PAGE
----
Take A Leaf Out Of This Great New Book – I just love salads and know that a good variety of leaves is key to a successful recipe. With spring now starting to show her face (phew!), I am starting to think of lighter, healthier dishes so it’s timely that I discovered a fab new book. It’s call LEAF, is by Catherine Phipps, and has inspired me to be more diverse with my verdures and use lots more varied, versatile leaves of all colours. It’s a glorious celebration of edible and aromatic leaves and all they can offer.
Bitter, pungent, peppery, lemony, sweet – in terms of flavour profiles, is there any ingredient as diverse as culinary leaves? From the palest shades of white and yellow, through to the deepest, darkest greens, via blushing reds and pinks, and rich purples, leaves are a riot of colour and texture.
LEAF is packed with enticing ideas for soups, salads, brunches, starters, mains, puddings, baking and drinks, featuring flavour combinations from around the world. There is an array of salads and mains that make the most of vegetable leaf tops, foraged herbs and unusual leaves. What’s more, Catherine’s desserts are just as enticing as her savoury dishes! With lovely photographs by Mowie Kay, Catherine also shows the best ways to store, dry and cure leaves as well as includes advice on making flavoured oils, salts, butters, vinegars, kimchi and jellies. It is the sort of book you will refer to time and time again.
Catherine Phipps lives in West London and is a food writer, cookbook author and recipe developer who frequently features on TV and radio, including BBC Radio 4’s The Food Programme. She is the author of four books, including Citrus (another fabulous book by the way!). And the good news is that you can meet her in person soon at the Surrey Food Festival on April 25 and watch her demonstrate some recipes from LEAF and her other books (which will be on sale there too on the WH Smith stand). So book your tickets soon.
As a taster of what you can expect from LEAF, here are a couple of recipes I thought you would like. The first is a superbly easy and truly delicious starter and the other is a very tasty chicken dish – both perfect for this time of year.
Grilled chicory with Pangrattato Serves 4
One of the things I love about closed-leaf varieties of brassicas, chicories and endives is how beautiful they are when they are cut in half, or even into cross-sections. This dish uses the central part of chicory to show this off – do not waste the rest of the chicory, it can be braised or shredded into a salad. You can use anything for this – including lettuces such as little gem, endives or wedges of cabbage. And they will lend themselves to all sorts of flavours. Try grilling and then melting over any flavoured butters.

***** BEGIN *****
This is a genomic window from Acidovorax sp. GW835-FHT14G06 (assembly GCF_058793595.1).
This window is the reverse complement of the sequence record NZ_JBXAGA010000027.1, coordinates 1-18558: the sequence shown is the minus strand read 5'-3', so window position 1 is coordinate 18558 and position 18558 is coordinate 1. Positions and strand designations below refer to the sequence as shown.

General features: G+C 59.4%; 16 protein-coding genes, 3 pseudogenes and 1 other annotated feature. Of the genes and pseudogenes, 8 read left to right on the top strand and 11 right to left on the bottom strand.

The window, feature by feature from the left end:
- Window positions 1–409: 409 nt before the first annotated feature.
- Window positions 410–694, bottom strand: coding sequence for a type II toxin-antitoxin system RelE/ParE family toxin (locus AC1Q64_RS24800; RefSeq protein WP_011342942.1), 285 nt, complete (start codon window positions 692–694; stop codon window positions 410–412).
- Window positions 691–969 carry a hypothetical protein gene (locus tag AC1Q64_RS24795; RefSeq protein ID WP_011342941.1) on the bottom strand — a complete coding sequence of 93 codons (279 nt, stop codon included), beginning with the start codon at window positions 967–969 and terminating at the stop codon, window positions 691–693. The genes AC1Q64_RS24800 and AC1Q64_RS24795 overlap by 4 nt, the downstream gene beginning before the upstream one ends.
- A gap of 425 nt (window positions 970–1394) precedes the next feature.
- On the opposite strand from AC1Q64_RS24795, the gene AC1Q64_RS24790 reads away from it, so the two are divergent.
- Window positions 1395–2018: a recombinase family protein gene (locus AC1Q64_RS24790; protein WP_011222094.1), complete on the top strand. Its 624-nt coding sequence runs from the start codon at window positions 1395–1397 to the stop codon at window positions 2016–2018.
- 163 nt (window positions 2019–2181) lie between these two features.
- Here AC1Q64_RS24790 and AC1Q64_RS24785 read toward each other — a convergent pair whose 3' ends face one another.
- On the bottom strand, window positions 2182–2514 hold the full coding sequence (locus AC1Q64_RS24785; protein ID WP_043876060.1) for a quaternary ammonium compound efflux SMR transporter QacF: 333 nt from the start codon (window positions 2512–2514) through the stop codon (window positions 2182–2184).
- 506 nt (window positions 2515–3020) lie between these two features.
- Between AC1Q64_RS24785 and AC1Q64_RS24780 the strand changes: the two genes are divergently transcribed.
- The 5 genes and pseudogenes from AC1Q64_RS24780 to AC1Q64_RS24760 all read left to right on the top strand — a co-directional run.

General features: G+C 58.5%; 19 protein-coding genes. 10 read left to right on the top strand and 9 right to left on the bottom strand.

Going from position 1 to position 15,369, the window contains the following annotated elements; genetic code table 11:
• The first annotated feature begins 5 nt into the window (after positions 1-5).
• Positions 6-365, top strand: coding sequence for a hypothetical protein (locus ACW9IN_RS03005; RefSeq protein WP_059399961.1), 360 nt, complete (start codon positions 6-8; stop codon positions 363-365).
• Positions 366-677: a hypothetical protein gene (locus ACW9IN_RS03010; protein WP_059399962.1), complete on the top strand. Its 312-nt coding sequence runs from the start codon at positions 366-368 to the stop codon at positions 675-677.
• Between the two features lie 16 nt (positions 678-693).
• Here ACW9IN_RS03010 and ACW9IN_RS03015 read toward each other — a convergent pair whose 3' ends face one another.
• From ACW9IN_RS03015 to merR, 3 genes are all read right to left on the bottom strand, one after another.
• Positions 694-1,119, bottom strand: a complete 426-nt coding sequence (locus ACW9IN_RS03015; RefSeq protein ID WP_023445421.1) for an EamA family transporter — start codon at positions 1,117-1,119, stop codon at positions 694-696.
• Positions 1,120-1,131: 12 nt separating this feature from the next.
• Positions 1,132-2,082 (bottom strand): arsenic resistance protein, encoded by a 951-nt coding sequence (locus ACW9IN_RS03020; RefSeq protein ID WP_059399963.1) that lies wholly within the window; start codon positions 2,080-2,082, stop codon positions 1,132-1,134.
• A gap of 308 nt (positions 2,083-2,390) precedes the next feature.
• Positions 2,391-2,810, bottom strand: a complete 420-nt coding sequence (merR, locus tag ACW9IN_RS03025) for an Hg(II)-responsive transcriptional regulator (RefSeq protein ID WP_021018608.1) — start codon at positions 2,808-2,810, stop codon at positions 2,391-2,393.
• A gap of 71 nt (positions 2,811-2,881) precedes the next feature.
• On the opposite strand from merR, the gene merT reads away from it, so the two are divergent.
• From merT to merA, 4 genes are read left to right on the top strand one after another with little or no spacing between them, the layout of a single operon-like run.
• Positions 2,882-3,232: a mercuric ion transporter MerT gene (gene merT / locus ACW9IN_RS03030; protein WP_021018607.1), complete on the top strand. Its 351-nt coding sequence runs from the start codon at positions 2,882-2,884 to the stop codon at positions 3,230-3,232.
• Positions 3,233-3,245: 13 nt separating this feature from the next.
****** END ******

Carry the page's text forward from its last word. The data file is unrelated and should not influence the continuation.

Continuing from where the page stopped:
2 large heads of endive, cabbage or lettuce, such as chioggia
For the pangrattato
30g (1⁄2 cup) sourdough chunks
30g (1oz) walnuts
1 tbsp olive oil
2 garlic cloves, finely chopped
3 sprigs of rosemary, quite finely chopped
Zest of 1 lemon
First, make the pangrattato. Crumble up the sourdough into fairly fine breadcrumbs and chop or process the walnuts to the same texture. Do not over-process the walnuts as they will start leaching oil. Heat the olive oil in a frying pan. Add the garlic and fry for a minute over medium heat without colouring, then add the breadcrumbs and rosemary. Fry for a few more minutes until the breadcrumbs are golden brown. Stir in the lemon zest.
To cut 2 cross-sections from each endive, cut around 2.5cm (1in) to the side of the core, then cut the centrepiece you end up with down the middle. Heat a large frying pan and lightly coat with olive oil. When the pan is hot, add the pieces of endive and cook for 2–4 minutes on each side, until the flesh is lightly charred and the leaves are wilting. Scatter over the pangrattato and serve with lemon wedges, for squeezing over.
Braised Chicken with Coriander, Chilli And Orange Serves 4
The alchemic combination of coriander (cilantro), chilli, garlic and orange is one I can’t seem to leave alone. It is central to one of my favourite lamb dishes, but here I use it with chicken. The flavours are taken from a Peruvian recipe, so I serve it with quinoa, but it would be just as good with rice or potatoes.
If possible, start the day before. Mix the thyme with the sea salt and sprinkle over the chicken thighs. Leave uncovered or loosely wrapped in paper towel in the fridge, then remove 30 minutes before you want to start cooking. If you don’t have time for this, simply sprinkle with the salt and thyme before cooking.
Heat the olive oil in a large frying pan. Add the chicken thighs, skin-side down, and fry over medium-high heat until they are a rich golden brown, around 15 minutes. This will take longer than you expect it to, and you shouldn’t stint at this stage – you want crisp, thin, skin, nothing thick or flabby. Turn the chicken thighs over and spoon off some of the rendered fat if there seems a lot of
it – you can store this fat and use it for frying some other time. Add the onions to the pan and continue to cook until the onions have softened and the chicken is just about cooked through around 20 minutes.
Meanwhile, make the paste. Take two-thirds of the coriander and put it in a blender with the garlic, juice and chillies. Remove the leaves from the remaining coriander and add the stems to the blender, reserving the leaves for garnish. Add salt and pepper, then blitz until fairly smooth – a very fine green flecking is fine.
When the chicken is just about cooked, pour two-thirds of the paste around the chicken. Bring it to the boil and let it reduce by half – it should thicken and it will turn a murkier colour, but this cannot be helped – it will be worth it for the flavour.
When you are ready to serve, stir in the remaining paste to enliven the colour, then top with the coriander leaves and sliced chillies.
LEAF is published by Quadrille at £25 for a beautiful hardback book